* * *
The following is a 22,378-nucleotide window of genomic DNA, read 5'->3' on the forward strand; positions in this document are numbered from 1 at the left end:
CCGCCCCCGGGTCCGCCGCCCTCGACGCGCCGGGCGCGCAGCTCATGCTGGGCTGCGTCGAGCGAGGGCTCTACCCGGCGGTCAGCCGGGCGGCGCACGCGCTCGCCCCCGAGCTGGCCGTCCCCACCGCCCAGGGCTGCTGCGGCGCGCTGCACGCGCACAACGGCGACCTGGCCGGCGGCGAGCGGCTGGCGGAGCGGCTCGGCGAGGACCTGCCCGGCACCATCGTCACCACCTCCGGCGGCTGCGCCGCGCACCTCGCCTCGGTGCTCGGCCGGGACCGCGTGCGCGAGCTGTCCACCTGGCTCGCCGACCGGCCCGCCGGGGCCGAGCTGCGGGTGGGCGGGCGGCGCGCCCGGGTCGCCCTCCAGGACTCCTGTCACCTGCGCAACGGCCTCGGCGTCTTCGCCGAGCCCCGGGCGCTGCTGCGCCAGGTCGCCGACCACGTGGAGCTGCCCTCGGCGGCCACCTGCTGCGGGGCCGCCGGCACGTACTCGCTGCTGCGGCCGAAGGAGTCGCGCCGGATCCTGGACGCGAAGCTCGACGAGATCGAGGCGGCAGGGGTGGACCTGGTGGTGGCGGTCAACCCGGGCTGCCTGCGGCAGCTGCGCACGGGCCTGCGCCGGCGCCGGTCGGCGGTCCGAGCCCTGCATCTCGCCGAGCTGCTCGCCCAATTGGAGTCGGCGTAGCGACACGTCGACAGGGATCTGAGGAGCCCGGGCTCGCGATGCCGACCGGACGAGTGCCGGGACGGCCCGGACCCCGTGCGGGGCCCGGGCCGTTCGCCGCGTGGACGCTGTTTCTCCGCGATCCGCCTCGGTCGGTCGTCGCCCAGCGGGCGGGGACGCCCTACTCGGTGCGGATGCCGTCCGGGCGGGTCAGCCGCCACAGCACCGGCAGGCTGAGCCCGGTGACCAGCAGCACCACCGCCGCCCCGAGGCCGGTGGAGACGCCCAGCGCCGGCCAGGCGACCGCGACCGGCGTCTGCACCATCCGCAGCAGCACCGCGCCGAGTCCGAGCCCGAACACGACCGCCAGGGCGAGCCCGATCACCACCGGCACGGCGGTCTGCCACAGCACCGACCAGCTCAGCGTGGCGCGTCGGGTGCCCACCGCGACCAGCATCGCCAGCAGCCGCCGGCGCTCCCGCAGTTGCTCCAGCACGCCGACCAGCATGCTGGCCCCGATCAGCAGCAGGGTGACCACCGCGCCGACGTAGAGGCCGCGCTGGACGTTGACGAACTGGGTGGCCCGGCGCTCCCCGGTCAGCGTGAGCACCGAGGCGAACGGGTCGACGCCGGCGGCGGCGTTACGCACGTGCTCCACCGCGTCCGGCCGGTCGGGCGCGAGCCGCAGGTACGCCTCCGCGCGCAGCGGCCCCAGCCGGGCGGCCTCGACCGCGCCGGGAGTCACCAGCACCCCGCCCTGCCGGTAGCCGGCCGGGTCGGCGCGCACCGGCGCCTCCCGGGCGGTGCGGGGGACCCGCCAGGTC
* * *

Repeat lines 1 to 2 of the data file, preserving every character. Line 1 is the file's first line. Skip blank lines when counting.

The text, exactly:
The following is a 22,378-nucleotide window of genomic DNA, read 5'->3' on the forward strand; positions in this document are numbered from 1 at the left end:
CCGCCCCCGGGTCCGCCGCCCTCGACGCGCCGGGCGCGCAGCTCATGCTGGGCTGCGTCGAGCGAGGGCTCTACCCGGCGGTCAGCCGGGCGGCGCACGCGCTCGCCCCCGAGCTGGCCGTCCCCACCGCCCAGGGCTGCTGCGGCGCGCTGCACGCGCACAACGGCGACCTGGCCGGCGGCGAGCGGCTGGCGGAGCGGCTCGGCGAGGACCTGCCCGGCACCATCGTCACCACCTCCGGCGGCTGCGCCGCGCACCTCGCCTCGGTGCTCGGCCGGGACCGCGTGCGCGAGCTGTCCACCTGGCTCGCCGACCGGCCCGCCGGGGCCGAGCTGCGGGTGGGCGGGCGGCGCGCCCGGGTCGCCCTCCAGGACTCCTGTCACCTGCGCAACGGCCTCGGCGTCTTCGCCGAGCCCCGGGCGCTGCTGCGCCAGGTCGCCGACCACGTGGAGCTGCCCTCGGCGGCCACCTGCTGCGGGGCCGCCGGCACGTACTCGCTGCTGCGGCCGAAGGAGTCGCGCCGGATCCTGGACGCGAAGCTCGACGAGATCGAGGCGGCAGGGGTGGACCTGGTGGTGGCGGTCAACCCGGGCTGCCTGCGGCAGCTGCGCACGGGCCTGCGCCGGCGCCGGTCGGCGGTCCGAGCCCTGCATCTCGCCGAGCTGCTCGCCCAATTGGAGTCGGCGTAGCGACACGTCGACAGGGATCTGAGGAGCCCGGGCTCGCGATGCCGACCGGACGAGTGCCGGGACGGCCCGGACCCCGTGCGGGGCCCGGGCCGTTCGCCGCGTGGACGCTGTTTCTCCGCGATCCGCCTCGGTCGGTCGTCGCCCAGCGGGCGGGGACGCCCTACTCGGTGCGGATGCCGTCCGGGCGGGTCAGCCGCCACAGCACCGGCAGGCTGAGCCCGGTGACCAGCAGCACCACCGCCGCCCCGAGGCCGGTGGAGACGCCCAGCGCCGGCCAGGCGACCGCGACCGGCGTCTGCACCATCCGCAGCAGCACCGCGCCGAGTCCGAGCCCGAACACGACCGCCAGGGCGAGCCCGATCACCACCGGCACGGCGGTCTGCCACAGCACCGACCAGCTCAGCGTGGCGCGTCGGGTGCCCACCGCGACCAGCATCGCCAGCAGCCGCCGGCGCTCCCGCAGTTGCTCCAGCACGCCGACCAGCATGCTGGCCCCGATCAGCAGCAGGGTGACCACCGCGCCGACGTAGAGGCCGCGCTGGACGTTGACGAACTGGGTGGCCCGGCGCTCCCCGGTCAGCGTGAGCACCGAGGCGAACGGGTCGACGCCGGCGGCGGCGTTACGCACGTGCTCCACCGCGTCCGGCCGGTCGGGCGCGAGCCGCAGGTACGCCTCCGCGCGCAGCGGCCCCAGCCGGGCGGCCTCGACCGCGCCGGGAGTCACCAGCACCCCGCCCTGCCGGTAGCCGGCCGGGTCGGCGCGCACCGGCGCCTCCCGGGCGGTGCGGGGGACCCGCCAGGTC